The following press release was published on the University of North Carolina's news website today, and a paper reporting the results has been published in the Proceedings of the National Academy of Science. Read the full text at the link below. Nitash Balsara, faculty senior scientist at Lawrence Berkeley National Laboratory and professor of chemical and biomolecular engineering at the University of California, Berkeley, and his team are working with the UNC team team to study the new electrolyte described in this story.
In studying a material that prevents marine life from sticking to the bottom of ships, researchers led by chemist Joseph DeSimone at the University of North Carolina at Chapel Hill have identified a surprising replacement for the only inherently flammable component of today’s lithium-ion batteries: the electrolyte.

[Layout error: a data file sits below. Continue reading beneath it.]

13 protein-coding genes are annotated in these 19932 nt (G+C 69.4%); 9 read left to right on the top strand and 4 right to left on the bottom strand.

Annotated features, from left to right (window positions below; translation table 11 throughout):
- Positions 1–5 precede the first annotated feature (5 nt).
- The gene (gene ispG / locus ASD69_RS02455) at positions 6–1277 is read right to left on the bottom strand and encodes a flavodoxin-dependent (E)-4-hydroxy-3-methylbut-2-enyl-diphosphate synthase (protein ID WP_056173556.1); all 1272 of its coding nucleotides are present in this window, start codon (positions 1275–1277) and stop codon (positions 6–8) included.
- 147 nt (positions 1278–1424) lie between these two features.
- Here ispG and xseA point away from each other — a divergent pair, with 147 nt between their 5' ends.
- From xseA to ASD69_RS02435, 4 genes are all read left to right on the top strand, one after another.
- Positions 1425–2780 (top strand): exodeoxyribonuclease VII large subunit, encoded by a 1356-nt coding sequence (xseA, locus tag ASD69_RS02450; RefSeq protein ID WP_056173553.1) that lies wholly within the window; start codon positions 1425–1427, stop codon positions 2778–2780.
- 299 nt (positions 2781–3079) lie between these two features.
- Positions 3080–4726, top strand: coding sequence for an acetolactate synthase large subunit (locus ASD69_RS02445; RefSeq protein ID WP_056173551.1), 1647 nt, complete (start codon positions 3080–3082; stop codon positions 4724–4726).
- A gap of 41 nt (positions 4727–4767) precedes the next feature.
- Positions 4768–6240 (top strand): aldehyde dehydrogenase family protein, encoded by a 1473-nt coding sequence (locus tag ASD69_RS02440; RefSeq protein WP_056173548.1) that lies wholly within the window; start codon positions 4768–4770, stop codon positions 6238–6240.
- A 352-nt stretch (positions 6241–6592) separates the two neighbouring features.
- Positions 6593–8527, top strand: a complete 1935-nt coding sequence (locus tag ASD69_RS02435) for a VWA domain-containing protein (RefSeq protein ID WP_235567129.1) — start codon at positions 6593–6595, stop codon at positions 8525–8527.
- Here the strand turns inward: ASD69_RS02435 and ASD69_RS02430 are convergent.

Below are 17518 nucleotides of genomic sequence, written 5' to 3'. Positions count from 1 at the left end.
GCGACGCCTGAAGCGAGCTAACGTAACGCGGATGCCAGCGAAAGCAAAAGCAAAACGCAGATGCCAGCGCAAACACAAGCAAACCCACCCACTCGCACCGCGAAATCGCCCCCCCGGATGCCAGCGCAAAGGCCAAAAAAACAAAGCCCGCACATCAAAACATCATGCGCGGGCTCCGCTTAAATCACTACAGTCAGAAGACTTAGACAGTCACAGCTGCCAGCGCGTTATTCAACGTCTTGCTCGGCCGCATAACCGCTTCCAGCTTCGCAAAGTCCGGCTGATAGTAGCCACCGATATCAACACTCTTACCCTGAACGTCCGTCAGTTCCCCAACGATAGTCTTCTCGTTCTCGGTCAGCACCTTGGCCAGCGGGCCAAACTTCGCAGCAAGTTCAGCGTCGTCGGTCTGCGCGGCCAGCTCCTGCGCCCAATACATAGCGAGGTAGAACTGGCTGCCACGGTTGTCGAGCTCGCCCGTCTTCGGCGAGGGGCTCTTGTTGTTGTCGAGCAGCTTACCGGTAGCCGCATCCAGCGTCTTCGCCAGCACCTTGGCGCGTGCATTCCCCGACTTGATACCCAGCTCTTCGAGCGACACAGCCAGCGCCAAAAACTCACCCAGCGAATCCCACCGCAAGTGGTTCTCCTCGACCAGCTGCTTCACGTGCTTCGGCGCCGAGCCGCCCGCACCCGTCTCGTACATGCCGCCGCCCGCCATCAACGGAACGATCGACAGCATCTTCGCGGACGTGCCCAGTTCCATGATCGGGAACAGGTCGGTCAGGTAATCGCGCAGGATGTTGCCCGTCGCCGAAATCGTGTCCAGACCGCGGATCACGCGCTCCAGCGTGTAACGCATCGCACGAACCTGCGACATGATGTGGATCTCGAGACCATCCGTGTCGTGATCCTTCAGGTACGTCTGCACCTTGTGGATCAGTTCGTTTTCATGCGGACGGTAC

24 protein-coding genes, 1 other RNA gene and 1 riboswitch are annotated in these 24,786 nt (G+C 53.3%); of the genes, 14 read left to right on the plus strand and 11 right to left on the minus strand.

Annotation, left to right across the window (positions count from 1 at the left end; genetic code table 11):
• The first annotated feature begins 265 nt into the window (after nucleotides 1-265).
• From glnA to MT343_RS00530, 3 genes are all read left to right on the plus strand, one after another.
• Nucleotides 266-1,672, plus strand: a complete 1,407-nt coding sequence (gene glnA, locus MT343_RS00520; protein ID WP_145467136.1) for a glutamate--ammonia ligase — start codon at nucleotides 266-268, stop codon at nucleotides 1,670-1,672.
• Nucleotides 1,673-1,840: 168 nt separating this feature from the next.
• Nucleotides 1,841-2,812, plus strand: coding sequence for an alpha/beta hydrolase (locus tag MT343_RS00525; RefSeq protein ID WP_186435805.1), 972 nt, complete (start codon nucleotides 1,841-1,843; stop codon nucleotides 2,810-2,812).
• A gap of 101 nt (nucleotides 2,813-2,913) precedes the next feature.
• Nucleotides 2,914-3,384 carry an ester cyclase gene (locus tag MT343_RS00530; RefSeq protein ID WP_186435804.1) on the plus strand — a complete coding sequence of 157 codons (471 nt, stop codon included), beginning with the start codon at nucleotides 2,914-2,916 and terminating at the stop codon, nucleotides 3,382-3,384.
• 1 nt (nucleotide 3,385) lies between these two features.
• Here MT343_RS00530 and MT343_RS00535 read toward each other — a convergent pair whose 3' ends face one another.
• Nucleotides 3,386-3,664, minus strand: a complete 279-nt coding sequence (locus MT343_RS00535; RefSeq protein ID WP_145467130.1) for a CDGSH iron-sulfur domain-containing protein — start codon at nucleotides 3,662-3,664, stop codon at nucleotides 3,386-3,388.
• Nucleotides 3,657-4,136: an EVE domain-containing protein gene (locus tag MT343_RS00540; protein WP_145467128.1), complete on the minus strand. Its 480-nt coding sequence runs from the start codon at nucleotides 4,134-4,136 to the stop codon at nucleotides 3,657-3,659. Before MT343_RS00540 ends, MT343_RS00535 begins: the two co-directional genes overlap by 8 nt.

The work, to be published in the Feb. 10 issue of the Proceedings of the National Academy of Sciences, not only paves the way for developing a new generation lithium-ion battery that doesn’t spontaneously combust at high temperatures, but also has the potential to renew consumer confidence in a technology that has attracted significant concern—namely, after recent lithium battery fires in Boeing 787 Dreamliners and Tesla Model S vehicles.
Read the rest at the link below.